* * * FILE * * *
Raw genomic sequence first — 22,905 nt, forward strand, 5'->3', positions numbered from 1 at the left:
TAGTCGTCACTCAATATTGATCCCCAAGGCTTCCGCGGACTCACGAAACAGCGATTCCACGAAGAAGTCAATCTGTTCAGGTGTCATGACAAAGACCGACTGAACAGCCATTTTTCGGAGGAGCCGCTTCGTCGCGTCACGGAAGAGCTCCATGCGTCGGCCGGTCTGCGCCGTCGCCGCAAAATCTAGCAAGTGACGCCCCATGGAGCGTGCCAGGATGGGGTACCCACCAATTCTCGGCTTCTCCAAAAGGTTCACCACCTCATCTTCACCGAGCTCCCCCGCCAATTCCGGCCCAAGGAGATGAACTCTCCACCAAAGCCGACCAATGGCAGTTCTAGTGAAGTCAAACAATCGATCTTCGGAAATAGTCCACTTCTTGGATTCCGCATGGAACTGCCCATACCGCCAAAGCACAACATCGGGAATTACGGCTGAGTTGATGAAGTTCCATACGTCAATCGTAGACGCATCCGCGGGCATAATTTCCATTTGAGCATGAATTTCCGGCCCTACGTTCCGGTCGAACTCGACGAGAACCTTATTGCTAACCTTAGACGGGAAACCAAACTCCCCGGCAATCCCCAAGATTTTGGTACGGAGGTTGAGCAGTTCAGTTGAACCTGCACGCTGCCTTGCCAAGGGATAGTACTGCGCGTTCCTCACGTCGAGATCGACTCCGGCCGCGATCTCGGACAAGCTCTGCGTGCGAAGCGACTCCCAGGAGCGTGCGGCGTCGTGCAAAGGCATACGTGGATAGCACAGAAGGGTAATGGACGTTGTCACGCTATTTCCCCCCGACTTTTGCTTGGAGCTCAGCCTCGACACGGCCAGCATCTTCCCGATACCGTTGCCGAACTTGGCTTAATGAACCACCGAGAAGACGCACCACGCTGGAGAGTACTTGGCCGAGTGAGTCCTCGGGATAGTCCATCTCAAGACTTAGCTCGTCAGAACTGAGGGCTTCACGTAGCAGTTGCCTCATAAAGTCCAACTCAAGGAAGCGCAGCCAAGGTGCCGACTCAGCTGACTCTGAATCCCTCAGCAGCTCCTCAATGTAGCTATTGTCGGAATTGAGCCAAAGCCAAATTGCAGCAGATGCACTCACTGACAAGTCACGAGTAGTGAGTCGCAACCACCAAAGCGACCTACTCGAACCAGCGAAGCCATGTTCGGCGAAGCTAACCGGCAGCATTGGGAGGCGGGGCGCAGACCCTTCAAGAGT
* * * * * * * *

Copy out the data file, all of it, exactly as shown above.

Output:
Raw genomic sequence first — 22,905 nt, forward strand, 5'->3', positions numbered from 1 at the left:
TAGTCGTCACTCAATATTGATCCCCAAGGCTTCCGCGGACTCACGAAACAGCGATTCCACGAAGAAGTCAATCTGTTCAGGTGTCATGACAAAGACCGACTGAACAGCCATTTTTCGGAGGAGCCGCTTCGTCGCGTCACGGAAGAGCTCCATGCGTCGGCCGGTCTGCGCCGTCGCCGCAAAATCTAGCAAGTGACGCCCCATGGAGCGTGCCAGGATGGGGTACCCACCAATTCTCGGCTTCTCCAAAAGGTTCACCACCTCATCTTCACCGAGCTCCCCCGCCAATTCCGGCCCAAGGAGATGAACTCTCCACCAAAGCCGACCAATGGCAGTTCTAGTGAAGTCAAACAATCGATCTTCGGAAATAGTCCACTTCTTGGATTCCGCATGGAACTGCCCATACCGCCAAAGCACAACATCGGGAATTACGGCTGAGTTGATGAAGTTCCATACGTCAATCGTAGACGCATCCGCGGGCATAATTTCCATTTGAGCATGAATTTCCGGCCCTACGTTCCGGTCGAACTCGACGAGAACCTTATTGCTAACCTTAGACGGGAAACCAAACTCCCCGGCAATCCCCAAGATTTTGGTACGGAGGTTGAGCAGTTCAGTTGAACCTGCACGCTGCCTTGCCAAGGGATAGTACTGCGCGTTCCTCACGTCGAGATCGACTCCGGCCGCGATCTCGGACAAGCTCTGCGTGCGAAGCGACTCCCAGGAGCGTGCGGCGTCGTGCAAAGGCATACGTGGATAGCACAGAAGGGTAATGGACGTTGTCACGCTATTTCCCCCCGACTTTTGCTTGGAGCTCAGCCTCGACACGGCCAGCATCTTCCCGATACCGTTGCCGAACTTGGCTTAATGAACCACCGAGAAGACGCACCACGCTGGAGAGTACTTGGCCGAGTGAGTCCTCGGGATAGTCCATCTCAAGACTTAGCTCGTCAGAACTGAGGGCTTCACGTAGCAGTTGCCTCATAAAGTCCAACTCAAGGAAGCGCAGCCAAGGTGCCGACTCAGCTGACTCTGAATCCCTCAGCAGCTCCTCAATGTAGCTATTGTCGGAATTGAGCCAAAGCCAAATTGCAGCAGATGCACTCACTGACAAGTCACGAGTAGTGAGTCGCAACCACCAAAGCGACCTACTCGAACCAGCGAAGCCATGTTCGGCGAAGCTAACCGGCAGCATTGGGAGGCGGGGCGCAGACCCTTCAAGAGT